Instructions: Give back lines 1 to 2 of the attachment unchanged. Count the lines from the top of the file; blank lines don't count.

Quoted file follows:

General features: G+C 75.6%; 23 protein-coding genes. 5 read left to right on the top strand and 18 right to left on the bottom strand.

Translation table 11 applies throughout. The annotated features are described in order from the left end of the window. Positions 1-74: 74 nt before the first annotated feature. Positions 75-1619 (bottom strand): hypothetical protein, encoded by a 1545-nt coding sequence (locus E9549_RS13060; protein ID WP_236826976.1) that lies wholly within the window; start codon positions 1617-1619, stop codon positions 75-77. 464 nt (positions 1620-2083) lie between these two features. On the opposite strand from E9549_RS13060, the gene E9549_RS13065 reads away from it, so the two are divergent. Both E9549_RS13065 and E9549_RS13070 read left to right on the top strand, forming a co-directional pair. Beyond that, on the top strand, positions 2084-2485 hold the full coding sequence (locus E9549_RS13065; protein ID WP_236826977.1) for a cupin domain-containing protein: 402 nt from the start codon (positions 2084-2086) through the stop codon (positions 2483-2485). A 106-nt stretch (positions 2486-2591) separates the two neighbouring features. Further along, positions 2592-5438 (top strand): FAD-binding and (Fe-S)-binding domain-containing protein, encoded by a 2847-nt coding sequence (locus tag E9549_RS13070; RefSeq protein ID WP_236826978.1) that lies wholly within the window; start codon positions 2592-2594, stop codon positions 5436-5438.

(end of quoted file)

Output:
General features: G+C 75.6%; 23 protein-coding genes. 5 read left to right on the top strand and 18 right to left on the bottom strand.

Translation table 11 applies throughout. The annotated features are described in order from the left end of the window. Positions 1-74: 74 nt before the first annotated feature. Positions 75-1619 (bottom strand): hypothetical protein, encoded by a 1545-nt coding sequence (locus E9549_RS13060; protein ID WP_236826976.1) that lies wholly within the window; start codon positions 1617-1619, stop codon positions 75-77. 464 nt (positions 1620-2083) lie between these two features. On the opposite strand from E9549_RS13060, the gene E9549_RS13065 reads away from it, so the two are divergent. Both E9549_RS13065 and E9549_RS13070 read left to right on the top strand, forming a co-directional pair. Beyond that, on the top strand, positions 2084-2485 hold the full coding sequence (locus E9549_RS13065; protein ID WP_236826977.1) for a cupin domain-containing protein: 402 nt from the start codon (positions 2084-2086) through the stop codon (positions 2483-2485). A 106-nt stretch (positions 2486-2591) separates the two neighbouring features. Further along, positions 2592-5438 (top strand): FAD-binding and (Fe-S)-binding domain-containing protein, encoded by a 2847-nt coding sequence (locus tag E9549_RS13070; RefSeq protein ID WP_236826978.1) that lies wholly within the window; start codon positions 2592-2594, stop codon positions 5436-5438.